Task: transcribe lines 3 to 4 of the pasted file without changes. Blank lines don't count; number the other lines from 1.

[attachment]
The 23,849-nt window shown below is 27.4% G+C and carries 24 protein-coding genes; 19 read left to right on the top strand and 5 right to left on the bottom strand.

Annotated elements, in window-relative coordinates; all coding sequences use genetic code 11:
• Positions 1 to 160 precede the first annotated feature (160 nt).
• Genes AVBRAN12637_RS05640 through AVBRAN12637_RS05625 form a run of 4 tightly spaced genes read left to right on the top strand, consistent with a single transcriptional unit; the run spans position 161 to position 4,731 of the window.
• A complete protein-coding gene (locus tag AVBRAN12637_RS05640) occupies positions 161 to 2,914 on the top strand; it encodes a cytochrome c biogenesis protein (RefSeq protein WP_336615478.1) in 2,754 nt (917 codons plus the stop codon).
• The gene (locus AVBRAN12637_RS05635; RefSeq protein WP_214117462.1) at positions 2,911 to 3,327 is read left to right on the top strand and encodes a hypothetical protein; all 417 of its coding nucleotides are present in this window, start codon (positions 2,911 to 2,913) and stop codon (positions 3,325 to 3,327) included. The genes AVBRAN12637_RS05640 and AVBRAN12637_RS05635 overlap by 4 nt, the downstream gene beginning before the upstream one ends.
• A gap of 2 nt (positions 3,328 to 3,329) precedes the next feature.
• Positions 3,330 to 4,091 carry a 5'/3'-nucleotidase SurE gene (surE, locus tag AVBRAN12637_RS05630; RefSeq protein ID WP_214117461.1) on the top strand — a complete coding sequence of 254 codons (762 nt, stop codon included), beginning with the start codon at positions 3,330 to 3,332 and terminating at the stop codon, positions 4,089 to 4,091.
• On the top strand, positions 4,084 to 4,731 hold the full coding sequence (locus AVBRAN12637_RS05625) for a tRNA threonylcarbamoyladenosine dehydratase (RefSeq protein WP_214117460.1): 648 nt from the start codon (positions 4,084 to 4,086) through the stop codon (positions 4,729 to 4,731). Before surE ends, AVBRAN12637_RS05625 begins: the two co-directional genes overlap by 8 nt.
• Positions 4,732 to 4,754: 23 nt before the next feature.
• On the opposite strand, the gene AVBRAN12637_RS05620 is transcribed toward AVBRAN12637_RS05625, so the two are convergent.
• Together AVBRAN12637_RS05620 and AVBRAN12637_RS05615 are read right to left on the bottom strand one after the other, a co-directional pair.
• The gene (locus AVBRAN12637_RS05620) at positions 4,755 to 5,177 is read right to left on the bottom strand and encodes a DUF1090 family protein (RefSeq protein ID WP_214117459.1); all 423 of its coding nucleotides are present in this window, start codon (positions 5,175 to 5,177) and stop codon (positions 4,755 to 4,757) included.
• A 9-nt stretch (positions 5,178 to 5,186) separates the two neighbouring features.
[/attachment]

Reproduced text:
• Positions 1 to 160 precede the first annotated feature (160 nt).
• Genes AVBRAN12637_RS05640 through AVBRAN12637_RS05625 form a run of 4 tightly spaced genes read left to right on the top strand, consistent with a single transcriptional unit; the run spans position 161 to position 4,731 of the window.